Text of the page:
How to eat like the Veronese
As you walk through the door of Al Pompiere in Verona you could easily be back in the '70s. A timbered ceiling, checked table cloths, walls lined with pictures of guests through the ages, it’s every inch the traditional trat. In one corner where hams line the shelves and hang from the ceiling an elderly chef in a toque is slicing ham and other salumi to order with a large, impressively flashy machine. If you think it’s old-fashioned though take a look at their website - the retro feel is deliberate but they’re linked to all the social media.
I was taken there by Mateja Gravner of Bertani, one of the best known producers of Valpolicella and Amarone, who had sensibly decided we should have a classic Veronese experience rather than a high-end gastronomic one. Although it’s well featured on Trip Advisor it’s still very much a place for locals who easily outnumbered tourists on the night we were there.
No wonder - the food is amazing. We naturally had to kick off with the ham which included a local prosciutto, cooked shoulder, salami cured with Valpolicella, coppa and some great fresh pickles, perfect with Bertani’s fresh, full-flavoured 2011 Soave Sereole. We thought we’d also agreed to share subsequent courses but each had our own, starting with a helping of the best pasta e fagioli I’ve ever eaten, made from rich earthy borlotti beans, cooked to a silky puree and served with offcuts of fresh pasta - a frugal yet beautiful dish.
There was a pasta of the day - tagliatelle with artichoke hearts that I suspect had been par-boiled then slowly cooked with oil and butter, served simply with parmesan - a revelation with Bertani’s Secco Valpolicella Valpantena 2010, which is made in the ‘ripasso’ style.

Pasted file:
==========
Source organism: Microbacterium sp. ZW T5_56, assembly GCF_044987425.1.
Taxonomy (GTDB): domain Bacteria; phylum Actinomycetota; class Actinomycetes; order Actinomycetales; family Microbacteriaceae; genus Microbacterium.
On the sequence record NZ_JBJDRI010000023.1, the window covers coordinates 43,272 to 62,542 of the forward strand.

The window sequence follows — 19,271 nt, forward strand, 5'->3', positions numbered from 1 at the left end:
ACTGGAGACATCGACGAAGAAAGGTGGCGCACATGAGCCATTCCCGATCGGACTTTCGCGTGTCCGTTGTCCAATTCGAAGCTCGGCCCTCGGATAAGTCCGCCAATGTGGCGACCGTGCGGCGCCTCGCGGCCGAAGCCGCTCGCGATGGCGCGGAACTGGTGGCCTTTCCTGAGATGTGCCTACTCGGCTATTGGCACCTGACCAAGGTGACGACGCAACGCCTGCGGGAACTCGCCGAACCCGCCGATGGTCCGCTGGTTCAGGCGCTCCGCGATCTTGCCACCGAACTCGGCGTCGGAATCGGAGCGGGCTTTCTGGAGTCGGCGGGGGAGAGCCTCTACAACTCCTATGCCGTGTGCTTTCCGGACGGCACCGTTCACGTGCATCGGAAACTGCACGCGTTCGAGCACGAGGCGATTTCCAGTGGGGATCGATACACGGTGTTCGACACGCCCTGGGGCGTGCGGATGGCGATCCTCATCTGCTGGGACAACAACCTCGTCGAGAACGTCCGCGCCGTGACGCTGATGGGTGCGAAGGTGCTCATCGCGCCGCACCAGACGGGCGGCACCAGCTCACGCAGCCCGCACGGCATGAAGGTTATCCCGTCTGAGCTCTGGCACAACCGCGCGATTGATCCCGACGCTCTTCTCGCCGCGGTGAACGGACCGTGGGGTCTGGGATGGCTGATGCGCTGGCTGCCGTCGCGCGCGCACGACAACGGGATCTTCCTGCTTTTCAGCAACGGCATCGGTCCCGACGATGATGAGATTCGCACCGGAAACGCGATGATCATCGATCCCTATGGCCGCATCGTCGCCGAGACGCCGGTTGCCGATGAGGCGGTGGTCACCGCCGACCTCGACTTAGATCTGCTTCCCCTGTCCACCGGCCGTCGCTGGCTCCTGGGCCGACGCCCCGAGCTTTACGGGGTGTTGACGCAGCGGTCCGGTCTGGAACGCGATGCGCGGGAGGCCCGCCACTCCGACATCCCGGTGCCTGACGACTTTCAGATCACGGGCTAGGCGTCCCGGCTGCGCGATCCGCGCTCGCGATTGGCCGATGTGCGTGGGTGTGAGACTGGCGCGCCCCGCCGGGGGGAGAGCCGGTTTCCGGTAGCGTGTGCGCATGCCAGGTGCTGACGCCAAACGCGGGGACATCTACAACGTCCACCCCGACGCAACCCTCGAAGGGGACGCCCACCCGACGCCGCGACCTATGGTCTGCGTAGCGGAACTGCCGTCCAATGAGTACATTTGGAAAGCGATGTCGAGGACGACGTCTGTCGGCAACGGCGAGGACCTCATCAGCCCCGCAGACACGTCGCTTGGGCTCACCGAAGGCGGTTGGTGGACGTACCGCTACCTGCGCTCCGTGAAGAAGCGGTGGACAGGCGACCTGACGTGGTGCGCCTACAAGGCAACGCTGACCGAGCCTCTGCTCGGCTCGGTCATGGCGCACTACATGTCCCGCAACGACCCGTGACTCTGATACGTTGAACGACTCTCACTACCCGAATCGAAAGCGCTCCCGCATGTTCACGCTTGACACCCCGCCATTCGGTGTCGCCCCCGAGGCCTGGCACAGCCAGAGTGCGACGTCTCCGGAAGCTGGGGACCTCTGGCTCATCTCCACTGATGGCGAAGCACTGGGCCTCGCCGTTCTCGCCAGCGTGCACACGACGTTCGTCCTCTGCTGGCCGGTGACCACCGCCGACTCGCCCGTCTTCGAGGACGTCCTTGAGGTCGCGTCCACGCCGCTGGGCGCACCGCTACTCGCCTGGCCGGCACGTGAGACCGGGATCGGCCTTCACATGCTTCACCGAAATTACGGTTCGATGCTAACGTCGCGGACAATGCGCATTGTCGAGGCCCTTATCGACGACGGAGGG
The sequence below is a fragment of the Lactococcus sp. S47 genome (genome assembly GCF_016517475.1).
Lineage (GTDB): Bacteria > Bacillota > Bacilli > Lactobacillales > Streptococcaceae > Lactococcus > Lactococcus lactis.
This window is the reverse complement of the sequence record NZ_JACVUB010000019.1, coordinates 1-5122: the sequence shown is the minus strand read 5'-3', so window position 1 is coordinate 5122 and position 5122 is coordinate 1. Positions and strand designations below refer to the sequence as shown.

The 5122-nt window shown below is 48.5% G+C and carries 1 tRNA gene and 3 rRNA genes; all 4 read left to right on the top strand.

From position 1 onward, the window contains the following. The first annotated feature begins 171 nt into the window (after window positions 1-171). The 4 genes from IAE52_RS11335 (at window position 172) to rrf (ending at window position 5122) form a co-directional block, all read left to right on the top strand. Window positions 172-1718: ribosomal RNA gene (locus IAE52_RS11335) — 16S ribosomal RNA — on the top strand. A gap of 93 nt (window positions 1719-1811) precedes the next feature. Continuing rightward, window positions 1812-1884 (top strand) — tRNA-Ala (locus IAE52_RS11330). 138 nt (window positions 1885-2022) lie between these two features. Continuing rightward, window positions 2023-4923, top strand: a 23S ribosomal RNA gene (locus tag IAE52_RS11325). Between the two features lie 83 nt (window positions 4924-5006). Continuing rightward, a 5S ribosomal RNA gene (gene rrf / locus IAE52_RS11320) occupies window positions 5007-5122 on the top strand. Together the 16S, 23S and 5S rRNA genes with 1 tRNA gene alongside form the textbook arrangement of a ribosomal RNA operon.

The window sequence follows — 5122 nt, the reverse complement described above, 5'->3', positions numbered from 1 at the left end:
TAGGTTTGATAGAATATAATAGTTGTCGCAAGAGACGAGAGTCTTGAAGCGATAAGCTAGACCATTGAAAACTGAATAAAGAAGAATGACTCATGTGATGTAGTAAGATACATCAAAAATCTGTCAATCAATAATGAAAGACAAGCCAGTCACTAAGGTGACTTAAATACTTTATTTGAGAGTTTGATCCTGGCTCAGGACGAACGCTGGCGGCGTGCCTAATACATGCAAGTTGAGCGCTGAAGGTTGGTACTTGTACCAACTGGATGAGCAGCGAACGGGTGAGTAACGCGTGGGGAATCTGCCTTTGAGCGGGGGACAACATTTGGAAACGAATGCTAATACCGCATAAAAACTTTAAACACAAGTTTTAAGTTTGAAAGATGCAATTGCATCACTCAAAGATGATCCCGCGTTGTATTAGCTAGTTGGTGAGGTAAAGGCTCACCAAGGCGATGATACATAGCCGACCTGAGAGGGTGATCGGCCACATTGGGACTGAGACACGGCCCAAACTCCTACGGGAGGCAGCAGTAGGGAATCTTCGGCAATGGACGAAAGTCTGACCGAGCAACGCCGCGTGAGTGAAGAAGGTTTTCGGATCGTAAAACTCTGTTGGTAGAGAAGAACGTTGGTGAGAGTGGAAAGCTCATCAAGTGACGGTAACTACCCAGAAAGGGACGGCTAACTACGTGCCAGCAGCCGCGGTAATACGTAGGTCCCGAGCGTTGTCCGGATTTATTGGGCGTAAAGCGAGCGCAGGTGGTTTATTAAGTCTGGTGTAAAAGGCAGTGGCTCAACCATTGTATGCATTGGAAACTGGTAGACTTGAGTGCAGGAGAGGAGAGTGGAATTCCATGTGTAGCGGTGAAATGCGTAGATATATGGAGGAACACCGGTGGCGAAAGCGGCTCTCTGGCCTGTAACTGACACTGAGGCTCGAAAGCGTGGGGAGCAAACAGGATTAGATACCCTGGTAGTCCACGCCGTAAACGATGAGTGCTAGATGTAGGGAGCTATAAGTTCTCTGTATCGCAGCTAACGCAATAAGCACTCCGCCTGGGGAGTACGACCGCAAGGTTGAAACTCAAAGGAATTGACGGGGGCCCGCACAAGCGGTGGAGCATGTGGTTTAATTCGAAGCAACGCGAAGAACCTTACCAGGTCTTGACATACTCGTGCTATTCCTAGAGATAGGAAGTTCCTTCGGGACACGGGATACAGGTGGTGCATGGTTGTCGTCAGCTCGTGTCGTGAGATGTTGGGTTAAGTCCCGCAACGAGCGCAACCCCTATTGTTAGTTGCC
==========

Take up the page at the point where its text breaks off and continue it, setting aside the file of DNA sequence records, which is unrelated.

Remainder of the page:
Artichokes and red wine are normally a complete no-no, making the wine taste oddly sweet but with the existing touch of sweetness in the wine that didn’t happen.
Next, a dish of ‘capel del prete’ a large chunky sausage with lentils with the 2007 Ognisanti a single vineyard Valpolicella from the Villa Novare estate, a deeply savoury wine made from late-picked grapes. That was followed by a dish of veal cheek cooked in amarone served with 1972 and 1964 vintages of the Bertani Amarone Classico. The 1972 vintage had lost it, developing unattractively bitter dark leafy flavours but the 1964 was magnificent - delicate and sweet with a haunting aroma of dried red rose petals. 48 years old! It certainly didn't taste it.
We finished off with cheese - a Monte Veronese Ubriaco, a local parmesan-like cheese immersed for several days in grape must, which came with a sweet red onion marmalade and a Gorgonzola served with honey and fig and nut bread. Both defeated the dry wines and needed Bertani's sweet recioto 2009 to offset their sharpness and strength.
There is also an amazing winelist at the restaurant with pages of other valpolicellas and amarones. The ideal environment to learn about both wines.
Oh and by the way the equally unreconstructed hotel we stayed in, theHotel Accademia in Via Scala, 12, is perfectly situated in the middle of Verona - ideal for exploring the town. Don't miss the cakes at breakfast!
I ate in the restaurant and stayed in Verona as a guest of Bertani.
If you found this post helpful and would like to support the website which is free to use it would be great if you'd make a donation towards its running costs or sign up to my regular Substack newsletter Eat This, Drink That for extra benefits.